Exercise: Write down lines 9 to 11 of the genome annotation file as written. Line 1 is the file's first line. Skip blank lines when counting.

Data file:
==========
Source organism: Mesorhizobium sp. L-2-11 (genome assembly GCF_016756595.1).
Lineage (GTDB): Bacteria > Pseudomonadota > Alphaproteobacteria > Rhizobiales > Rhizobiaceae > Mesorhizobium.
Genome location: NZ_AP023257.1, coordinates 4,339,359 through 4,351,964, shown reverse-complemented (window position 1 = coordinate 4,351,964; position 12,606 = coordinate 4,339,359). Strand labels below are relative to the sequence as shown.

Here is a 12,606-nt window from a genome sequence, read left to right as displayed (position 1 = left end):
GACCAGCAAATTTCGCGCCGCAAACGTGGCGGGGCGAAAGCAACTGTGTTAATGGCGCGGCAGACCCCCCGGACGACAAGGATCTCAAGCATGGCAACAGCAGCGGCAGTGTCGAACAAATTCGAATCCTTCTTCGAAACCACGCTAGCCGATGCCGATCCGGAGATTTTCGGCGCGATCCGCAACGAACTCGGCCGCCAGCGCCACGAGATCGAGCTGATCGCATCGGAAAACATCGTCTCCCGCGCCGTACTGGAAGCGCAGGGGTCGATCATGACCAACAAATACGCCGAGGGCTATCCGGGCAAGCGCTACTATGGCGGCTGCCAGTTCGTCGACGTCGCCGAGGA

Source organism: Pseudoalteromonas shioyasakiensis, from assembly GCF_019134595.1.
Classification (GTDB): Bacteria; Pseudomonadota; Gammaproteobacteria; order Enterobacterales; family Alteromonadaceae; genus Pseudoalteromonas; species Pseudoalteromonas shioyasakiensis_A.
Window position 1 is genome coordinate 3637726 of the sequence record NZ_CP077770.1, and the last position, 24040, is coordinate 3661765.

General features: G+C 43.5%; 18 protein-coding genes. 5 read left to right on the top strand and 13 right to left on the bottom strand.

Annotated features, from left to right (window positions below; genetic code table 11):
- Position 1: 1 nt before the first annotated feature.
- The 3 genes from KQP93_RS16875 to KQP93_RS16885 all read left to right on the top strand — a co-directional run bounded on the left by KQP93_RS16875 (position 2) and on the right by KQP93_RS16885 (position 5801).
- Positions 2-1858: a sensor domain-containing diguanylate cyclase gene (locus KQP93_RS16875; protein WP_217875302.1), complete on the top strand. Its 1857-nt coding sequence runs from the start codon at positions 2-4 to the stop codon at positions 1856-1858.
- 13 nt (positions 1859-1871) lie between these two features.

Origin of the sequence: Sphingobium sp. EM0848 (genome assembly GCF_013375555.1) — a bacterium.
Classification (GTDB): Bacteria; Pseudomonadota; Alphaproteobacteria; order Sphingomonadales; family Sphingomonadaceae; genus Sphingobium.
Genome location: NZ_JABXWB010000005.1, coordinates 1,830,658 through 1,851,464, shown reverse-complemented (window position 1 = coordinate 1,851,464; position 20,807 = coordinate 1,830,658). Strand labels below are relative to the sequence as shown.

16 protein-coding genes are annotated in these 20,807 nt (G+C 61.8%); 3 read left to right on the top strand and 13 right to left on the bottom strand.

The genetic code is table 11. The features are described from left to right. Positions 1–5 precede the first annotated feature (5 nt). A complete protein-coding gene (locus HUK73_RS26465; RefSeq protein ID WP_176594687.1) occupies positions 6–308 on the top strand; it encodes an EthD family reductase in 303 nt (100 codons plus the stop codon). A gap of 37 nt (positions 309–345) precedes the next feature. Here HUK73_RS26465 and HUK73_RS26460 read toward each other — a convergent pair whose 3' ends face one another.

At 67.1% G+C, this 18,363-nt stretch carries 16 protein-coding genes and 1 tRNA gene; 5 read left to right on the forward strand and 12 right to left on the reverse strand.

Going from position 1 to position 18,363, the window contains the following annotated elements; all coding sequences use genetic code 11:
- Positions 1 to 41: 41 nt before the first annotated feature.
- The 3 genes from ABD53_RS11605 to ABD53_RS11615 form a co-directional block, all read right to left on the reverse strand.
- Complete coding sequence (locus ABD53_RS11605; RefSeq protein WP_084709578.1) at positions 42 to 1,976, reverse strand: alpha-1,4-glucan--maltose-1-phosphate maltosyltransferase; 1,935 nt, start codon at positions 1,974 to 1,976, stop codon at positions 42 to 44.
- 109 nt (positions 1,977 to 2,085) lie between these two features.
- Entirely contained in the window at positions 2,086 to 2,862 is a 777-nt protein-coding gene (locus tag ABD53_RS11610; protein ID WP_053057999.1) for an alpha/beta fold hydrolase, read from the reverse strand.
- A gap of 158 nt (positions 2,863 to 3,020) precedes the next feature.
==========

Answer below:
General features: G+C 43.5%; 18 protein-coding genes. 5 read left to right on the top strand and 13 right to left on the bottom strand.

Annotated features, from left to right (window positions below; genetic code table 11):
- Position 1: 1 nt before the first annotated feature.